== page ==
A large body of epidemiological evidence indicates that infection with the Epstein-Barr virus (EBV), the causative agent of glandular fever, is essential for the development of MS. EBV is a virus that selectively infects human B cells, which are the white blood cells that produce antibodies. In healthy people the number of EBV-infected B cells is kept under strict control by the immune system. ‘Cytotoxic’ CD8+ T cells are the white blood cells that kill abnormal cells, such as EBV-infected B cells, and keep the number of these cells to a minimum.
In previous research studies, Prof Pender and colleagues have shown that people with MS have a decreased number of cytotoxic T cells capable of responding to their own EBV-infected B cells. It is thought that this decrease in the number of cytotoxic T cells might predispose people to MS by allowing the EBV-infected B cells to accumulate in the brain.
In the present project the researchers are further investigating the immune response to EBV in people with MS. In particular Prof Pender is studying two subtypes of T cells: the ‘cytotoxic’ CD8+ T cells and the ‘helper’ CD4+ T cells, which activate and direct other immune cells. Looking at these cell types’ responses to EBV will determine the cause of the decreased T cell response to EBV and its relationship to the clinical features of MS.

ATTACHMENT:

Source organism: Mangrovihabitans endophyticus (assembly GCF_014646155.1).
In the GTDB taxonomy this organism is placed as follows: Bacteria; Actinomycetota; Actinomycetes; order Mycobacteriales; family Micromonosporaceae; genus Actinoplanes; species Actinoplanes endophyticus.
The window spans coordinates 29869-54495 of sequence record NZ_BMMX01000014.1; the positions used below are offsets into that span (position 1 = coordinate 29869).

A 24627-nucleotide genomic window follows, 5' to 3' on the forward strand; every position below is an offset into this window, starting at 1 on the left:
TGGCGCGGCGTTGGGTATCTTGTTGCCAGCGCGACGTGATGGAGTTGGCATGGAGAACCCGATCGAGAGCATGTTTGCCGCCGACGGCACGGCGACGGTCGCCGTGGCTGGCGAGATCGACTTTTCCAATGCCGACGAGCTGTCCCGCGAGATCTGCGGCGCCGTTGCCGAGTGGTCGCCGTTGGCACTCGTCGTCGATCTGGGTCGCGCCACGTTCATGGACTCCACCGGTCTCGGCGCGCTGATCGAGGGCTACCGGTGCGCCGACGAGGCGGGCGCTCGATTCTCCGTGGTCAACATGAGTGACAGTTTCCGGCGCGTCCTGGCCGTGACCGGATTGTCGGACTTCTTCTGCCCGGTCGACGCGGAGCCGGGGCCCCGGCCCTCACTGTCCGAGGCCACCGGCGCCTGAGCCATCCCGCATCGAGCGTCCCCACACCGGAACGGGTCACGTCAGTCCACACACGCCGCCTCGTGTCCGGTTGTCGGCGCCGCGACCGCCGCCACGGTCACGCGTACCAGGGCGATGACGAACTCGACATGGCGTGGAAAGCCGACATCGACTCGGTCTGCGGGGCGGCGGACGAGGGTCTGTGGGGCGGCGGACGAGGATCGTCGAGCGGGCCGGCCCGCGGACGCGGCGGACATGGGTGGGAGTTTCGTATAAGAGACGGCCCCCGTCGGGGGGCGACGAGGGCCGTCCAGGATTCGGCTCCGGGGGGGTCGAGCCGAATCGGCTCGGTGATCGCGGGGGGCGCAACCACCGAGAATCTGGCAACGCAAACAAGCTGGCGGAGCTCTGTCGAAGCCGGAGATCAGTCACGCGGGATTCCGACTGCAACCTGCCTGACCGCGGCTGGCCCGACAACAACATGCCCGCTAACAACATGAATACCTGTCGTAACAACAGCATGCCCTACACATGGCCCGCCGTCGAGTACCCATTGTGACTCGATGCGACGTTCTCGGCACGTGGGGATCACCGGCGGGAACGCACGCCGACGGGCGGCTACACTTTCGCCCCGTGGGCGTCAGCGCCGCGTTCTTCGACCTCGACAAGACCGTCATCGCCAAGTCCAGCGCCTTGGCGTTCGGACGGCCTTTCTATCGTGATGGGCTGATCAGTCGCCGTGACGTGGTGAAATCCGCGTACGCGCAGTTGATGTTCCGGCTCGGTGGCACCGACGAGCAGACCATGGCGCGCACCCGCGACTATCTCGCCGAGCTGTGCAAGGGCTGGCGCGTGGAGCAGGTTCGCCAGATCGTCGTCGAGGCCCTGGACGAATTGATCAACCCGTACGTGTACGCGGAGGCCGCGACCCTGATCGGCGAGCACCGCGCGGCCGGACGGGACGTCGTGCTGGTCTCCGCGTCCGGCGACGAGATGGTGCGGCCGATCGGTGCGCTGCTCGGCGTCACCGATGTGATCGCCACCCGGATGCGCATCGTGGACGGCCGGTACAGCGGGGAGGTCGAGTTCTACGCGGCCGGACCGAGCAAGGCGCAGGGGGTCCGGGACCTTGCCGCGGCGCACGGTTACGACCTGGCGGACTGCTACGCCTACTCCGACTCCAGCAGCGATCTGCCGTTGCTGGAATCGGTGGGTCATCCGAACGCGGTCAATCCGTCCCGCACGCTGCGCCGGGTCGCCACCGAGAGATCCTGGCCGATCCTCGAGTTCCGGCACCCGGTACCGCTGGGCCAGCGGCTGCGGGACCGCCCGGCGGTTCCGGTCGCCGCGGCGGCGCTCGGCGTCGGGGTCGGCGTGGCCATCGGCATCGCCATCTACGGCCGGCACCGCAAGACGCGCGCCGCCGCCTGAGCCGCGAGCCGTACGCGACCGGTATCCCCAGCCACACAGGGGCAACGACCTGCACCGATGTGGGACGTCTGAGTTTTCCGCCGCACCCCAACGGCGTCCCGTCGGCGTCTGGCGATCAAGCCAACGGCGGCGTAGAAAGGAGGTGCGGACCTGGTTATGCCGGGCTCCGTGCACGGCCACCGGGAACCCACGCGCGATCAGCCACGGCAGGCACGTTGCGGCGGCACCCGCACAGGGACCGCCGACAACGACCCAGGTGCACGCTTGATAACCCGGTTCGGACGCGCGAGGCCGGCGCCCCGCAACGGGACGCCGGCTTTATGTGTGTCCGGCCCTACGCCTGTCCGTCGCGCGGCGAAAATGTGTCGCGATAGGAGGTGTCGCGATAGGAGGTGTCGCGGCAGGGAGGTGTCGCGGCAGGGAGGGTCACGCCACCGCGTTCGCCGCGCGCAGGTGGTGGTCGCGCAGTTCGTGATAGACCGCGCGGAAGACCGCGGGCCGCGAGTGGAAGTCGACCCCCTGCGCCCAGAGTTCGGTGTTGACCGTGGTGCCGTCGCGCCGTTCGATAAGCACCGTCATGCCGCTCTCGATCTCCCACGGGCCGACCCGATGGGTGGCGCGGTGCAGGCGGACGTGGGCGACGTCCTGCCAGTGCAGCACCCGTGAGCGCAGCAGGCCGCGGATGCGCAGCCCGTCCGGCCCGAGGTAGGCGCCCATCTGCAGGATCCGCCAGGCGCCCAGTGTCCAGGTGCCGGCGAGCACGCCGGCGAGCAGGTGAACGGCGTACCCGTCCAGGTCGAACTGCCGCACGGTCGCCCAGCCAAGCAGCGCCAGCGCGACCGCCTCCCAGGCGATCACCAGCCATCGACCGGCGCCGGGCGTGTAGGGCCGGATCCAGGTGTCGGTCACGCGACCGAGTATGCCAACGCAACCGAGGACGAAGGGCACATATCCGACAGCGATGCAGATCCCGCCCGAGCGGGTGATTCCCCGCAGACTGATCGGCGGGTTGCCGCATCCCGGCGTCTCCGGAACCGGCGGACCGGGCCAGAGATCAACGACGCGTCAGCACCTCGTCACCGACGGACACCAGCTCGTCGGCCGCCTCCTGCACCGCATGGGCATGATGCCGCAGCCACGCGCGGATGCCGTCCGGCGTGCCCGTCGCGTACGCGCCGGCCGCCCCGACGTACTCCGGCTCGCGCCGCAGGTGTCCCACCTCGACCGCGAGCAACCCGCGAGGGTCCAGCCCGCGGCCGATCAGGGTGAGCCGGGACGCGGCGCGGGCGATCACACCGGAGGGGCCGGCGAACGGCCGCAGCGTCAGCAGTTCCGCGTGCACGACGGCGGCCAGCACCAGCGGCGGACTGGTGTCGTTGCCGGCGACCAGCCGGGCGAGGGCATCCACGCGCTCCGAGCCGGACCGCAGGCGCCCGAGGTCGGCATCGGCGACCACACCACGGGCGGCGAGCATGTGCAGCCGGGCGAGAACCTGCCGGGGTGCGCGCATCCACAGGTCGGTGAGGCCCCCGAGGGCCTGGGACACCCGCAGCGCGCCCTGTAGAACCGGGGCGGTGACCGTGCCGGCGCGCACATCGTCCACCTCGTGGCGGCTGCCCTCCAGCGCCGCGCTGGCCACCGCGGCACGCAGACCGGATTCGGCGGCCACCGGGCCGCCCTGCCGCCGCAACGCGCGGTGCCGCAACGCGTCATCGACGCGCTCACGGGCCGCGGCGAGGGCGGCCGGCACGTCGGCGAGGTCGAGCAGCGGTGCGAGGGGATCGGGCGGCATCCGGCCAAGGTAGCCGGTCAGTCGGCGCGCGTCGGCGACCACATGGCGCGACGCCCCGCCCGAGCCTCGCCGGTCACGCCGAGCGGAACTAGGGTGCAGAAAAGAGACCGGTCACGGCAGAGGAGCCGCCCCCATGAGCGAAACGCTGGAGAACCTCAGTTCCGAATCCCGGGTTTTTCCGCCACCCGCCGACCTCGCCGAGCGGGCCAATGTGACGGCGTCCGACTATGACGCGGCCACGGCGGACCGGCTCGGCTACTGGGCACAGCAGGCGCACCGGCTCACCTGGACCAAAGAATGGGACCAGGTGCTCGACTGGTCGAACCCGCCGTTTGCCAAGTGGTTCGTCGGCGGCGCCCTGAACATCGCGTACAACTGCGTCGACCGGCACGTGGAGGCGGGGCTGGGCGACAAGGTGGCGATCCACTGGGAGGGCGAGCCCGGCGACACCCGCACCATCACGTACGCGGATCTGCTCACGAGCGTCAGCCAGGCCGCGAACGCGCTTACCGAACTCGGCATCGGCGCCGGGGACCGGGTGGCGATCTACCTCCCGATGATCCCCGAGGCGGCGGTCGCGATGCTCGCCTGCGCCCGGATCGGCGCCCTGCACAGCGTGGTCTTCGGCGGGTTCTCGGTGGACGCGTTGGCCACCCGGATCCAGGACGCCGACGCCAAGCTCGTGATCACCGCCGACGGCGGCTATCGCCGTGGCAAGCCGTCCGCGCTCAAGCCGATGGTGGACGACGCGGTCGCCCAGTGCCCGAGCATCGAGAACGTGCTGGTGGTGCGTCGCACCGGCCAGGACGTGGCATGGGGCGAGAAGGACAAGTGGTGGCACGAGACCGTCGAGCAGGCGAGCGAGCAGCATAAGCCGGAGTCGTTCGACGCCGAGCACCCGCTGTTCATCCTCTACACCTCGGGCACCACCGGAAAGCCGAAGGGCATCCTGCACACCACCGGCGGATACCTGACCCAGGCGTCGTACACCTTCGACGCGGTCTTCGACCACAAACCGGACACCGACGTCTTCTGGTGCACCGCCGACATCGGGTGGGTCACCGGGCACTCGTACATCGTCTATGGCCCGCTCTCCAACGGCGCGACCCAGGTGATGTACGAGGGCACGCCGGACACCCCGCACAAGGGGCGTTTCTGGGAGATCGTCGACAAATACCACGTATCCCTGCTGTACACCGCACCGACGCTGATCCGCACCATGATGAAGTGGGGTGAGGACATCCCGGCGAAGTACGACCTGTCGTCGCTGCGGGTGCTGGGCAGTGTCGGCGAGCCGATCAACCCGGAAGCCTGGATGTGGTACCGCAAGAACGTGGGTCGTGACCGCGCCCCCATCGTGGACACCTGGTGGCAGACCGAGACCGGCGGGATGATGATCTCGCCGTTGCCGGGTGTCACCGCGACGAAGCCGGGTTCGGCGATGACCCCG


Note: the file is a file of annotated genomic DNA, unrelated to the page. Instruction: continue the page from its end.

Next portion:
The project has so far examined the cytotoxic T cells in MS. Prof Pender has shown that the decreased cytotoxic T cell response to EBV in MS is due to a general deficiency of cytotoxic T cells in people with MS compared with healthy people. He found that within the total cytotoxic T cell population there was a reduced proportion of EBV-specific T cells, the cells required to kill the EBV-infected B cells. Prof Pender has been able to rule out the possibility that the reduced response of cytotoxic T cells was due to a decreased presentation of the EBV fragments to the cytotoxic T cells, one mechanism that might have explained the lower response in MS.
Prof Pender has also found that there is an accelerated age-related decline in cytotoxic T cells in people with MS compared with healthy people. Comparisons with the helper T cells in MS showed that the immune response driven by this cell type was not impaired in MS.
This work has led to an impressive six papers published in respected scientific journals (please see below). This research has the potential to lead to the development of new therapies for preventing and treating MS by controlling EBV infection, for example by vaccination or antiviral drugs. This work has also provided the foundation for a new project looking at the immune memory of EBV responsive cells in MS.
Updated: 12 June 2013
Updated: 06 January, 2010